Destin Middle School Makes Adequate Yearly Progress

Destin Middle School’s commitment to each and every student ensured their success in meeting 100% of the state’s criteria for achieving Adequate Yearly Progress for the 2010-11 School Year.

The Federal No Child Left Behind (NCLB) Act of 2001 requires states to evaluate the performance of all students in all public schools in order to determine whether schools, school districts, and the state have made Adequate Yearly Progress (AYP). AYP measurements target the performance and participation of various subgroups based on race or ethnicity, socioeconomic status, disability, and English proficiency. Schools can make an “A” grade but not make AYP.

“You really have to be on your toes to make both the A and the AYP,” said Dr. Diane Kelley, Principal of Destin Middle School. “You are looking at two different grading scales that still use some of the same components so they are alike in some ways and veer off and get different in some ways.”

“The things we do that we believe assist in attaining and maintaining the AYP status include our adult mentor and tutoring programs, student success surveys, and parent conferences,” said Dr. Kelley.

Every adult at Destin Middle School “adopts” at least two fragile students to monitor, encourage, and support throughout the school year. A fragile student is identified as a student having difficulty with grades and/or test scores (FCAT or DEA).

Teachers complete a Student Success Survey and report to Dr. Kelley just before the end of the second semester the practices they individually have in the place to support students. The report includes information on how they monitor their success, how they use DEA results, how they communicate with their parents, and how they will go above and beyond to attempt to reach them.

“The school also holds parent/guidance counselor conferences with parents of potentially failing students, as well as with any who have a dramatic change in behaviors, grades, etc.,” said Kelley. “The purpose of this conference is to get the parents support to ensure the students success.”

In addition to mentoring students, every teacher has posted and advertised office hours and tutoring/assistance hours.

“The media center is open at 7:30, though our classes do not begin for students until 9:00,” said Dr. Kelley. “Our guidance counselor is in the media center after school until 4:30 to assist students. We try to be service-oriented and student-centered in all that we do.”

According to Dr. Kelley, the one thing that makes Destin Middle School standout is the people.

“It is our people that make our school a standout,” said Dr. Kelley. “From our front office staff, our custodians, and certainly our classroom teachers, we just work in concert for the best interest of our students.”

Adequate Yearly Progress Measurement

The data used for the foundation of Adequate Yearly Progress measurement incorporates the assessment results in grades 3-10 from the Florida Comprehensive Achievement Test (FCAT), alternate assessments given to students with disabilities (SWDs), and records showing participation in the Comprehensive English Language Learning Assessment (CELLA) for English language learners (ELLs).

Not making AYP does not mean that a school is failing. It means that the school has not met a certain standard for at least one group of students. These measures include reading, mathematics, writing, science, graduation rate (high schools only) and whether or not the school tested enough students in each group. A school can still make an “A” (at least 525 points made) and not meet AYP.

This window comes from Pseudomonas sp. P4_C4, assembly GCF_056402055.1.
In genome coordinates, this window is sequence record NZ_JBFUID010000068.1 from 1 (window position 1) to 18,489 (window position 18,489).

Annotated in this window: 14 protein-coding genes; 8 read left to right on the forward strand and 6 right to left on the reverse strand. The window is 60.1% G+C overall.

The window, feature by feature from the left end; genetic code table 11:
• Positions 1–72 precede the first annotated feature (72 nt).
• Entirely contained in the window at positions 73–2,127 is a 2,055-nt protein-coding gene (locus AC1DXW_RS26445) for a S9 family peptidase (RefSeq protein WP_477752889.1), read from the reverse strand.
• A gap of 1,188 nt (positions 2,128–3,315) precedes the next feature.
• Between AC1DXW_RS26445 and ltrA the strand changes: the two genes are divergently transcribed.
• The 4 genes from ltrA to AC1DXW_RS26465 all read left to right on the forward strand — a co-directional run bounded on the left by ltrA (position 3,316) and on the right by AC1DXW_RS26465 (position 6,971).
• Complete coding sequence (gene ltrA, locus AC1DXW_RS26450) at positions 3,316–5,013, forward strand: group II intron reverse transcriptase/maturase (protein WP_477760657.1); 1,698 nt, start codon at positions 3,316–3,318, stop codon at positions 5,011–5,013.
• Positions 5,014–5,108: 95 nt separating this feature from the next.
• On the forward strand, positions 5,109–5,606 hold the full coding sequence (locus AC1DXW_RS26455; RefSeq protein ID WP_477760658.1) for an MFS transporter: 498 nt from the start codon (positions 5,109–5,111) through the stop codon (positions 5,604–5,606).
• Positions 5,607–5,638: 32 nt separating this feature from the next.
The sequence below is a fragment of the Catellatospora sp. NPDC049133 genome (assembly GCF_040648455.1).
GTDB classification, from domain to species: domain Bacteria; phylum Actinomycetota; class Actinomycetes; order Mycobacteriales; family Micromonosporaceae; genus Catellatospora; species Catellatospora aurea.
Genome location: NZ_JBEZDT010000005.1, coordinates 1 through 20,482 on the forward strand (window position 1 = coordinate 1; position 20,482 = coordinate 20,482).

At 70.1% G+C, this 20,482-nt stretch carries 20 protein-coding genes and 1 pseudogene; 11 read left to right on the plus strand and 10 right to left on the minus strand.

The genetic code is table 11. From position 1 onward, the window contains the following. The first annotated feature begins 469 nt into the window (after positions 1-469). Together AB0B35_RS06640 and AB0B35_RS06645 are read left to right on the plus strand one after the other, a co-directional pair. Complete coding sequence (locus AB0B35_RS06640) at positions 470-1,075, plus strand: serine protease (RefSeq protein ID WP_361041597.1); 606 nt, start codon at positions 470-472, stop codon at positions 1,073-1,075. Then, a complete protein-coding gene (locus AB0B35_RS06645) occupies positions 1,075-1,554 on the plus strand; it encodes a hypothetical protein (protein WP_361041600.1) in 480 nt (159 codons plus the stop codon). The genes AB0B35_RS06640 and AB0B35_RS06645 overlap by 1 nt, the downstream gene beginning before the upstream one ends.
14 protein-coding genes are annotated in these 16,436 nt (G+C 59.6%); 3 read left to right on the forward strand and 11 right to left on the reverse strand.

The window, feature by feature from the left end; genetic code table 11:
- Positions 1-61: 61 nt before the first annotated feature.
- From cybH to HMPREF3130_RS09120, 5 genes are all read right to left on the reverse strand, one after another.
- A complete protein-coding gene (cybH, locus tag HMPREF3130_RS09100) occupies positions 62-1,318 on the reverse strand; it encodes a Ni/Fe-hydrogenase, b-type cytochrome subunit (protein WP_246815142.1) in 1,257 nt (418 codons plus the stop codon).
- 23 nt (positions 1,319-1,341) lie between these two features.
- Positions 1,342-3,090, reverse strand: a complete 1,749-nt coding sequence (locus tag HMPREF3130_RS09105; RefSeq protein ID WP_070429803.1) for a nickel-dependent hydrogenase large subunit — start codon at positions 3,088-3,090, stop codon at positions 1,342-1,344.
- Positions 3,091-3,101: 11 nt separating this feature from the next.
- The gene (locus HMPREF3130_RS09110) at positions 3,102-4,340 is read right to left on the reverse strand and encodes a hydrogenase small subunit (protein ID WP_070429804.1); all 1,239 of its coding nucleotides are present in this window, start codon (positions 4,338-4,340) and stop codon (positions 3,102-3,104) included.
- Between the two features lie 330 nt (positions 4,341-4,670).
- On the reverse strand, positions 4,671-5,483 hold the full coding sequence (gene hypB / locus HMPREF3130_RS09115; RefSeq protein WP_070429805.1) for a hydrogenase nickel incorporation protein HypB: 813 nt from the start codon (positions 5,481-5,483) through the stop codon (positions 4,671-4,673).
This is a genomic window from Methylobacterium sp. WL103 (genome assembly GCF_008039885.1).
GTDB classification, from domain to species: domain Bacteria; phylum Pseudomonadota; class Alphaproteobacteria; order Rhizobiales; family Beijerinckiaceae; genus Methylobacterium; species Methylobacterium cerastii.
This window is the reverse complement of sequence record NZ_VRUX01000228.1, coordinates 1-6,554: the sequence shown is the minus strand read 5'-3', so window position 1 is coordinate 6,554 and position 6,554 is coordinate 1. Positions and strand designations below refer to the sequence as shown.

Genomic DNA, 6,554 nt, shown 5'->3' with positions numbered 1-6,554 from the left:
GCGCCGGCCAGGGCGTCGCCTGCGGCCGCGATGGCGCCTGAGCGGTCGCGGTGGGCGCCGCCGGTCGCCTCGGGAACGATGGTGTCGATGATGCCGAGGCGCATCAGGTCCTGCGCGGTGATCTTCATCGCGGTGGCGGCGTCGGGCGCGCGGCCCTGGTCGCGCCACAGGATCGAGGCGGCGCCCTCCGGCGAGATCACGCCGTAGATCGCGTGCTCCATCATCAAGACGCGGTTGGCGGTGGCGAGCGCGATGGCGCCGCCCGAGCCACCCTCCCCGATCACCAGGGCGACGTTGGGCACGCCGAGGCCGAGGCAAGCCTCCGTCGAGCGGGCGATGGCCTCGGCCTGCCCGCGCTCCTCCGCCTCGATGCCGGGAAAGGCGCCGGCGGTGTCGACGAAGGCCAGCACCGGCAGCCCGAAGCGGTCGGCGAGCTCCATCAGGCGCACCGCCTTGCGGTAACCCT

The more rigorous measures for AYP include 8 subgroups of students: White, Black, Hispanic, Asian, American Indian, Economically Disadvantaged, English Language Learners, and Students with Disabilities.

The 8 Categories that must be met with proficiency by each of the subgroups listed in the bullet above are these: Percent of students at Level 3 (“proficient”) or higher in Math, Percent of students at Level 3 (“proficient”) or higher in Reading, Percent meeting the Writing standard, Percent proficient in Science, Percent making learning gains in Reading, Percent making learning gains in Math, Percent of lowest 25% making learning gains in Reading, and Percent of lowest 25% making learning gains in Math.

A Florida public school or district will make AYP if the following criteria are met:

  • Participation: At least 95% of all students enrolled in a public school participate in the state assessment program.
  • Reading Proficiency: The state has set annual objectives for reading proficiency based on the ultimate goal to have 100% of all students proficient in reading by 2013-14. For 2009-10, the state objective is to have at least 79% of all students and each subgroup reading at or above grade level. For purposes of AYP determination, students scoring at level 3 and above on the FCAT or at level 4 and above on the Florida Alternate Assessment are considered proficient.
  • Math Proficiency: The state has also set annual objectives for math proficiency based on the ultimate goal to have 100% of all students proficient in math by 2013-14. For 2009-10, the state objective is to have at least 80% of all students and each subgroup scoring at or above grade level in math. For purposes of AYP determination, students scoring at level 3 and above on the FCAT or at level 4 and above on the Florida Alternate Assessment are considered proficient.

The goal of No Child Left Behind (NCLB) Act is to have 100 percent of students proficient by 2013-14.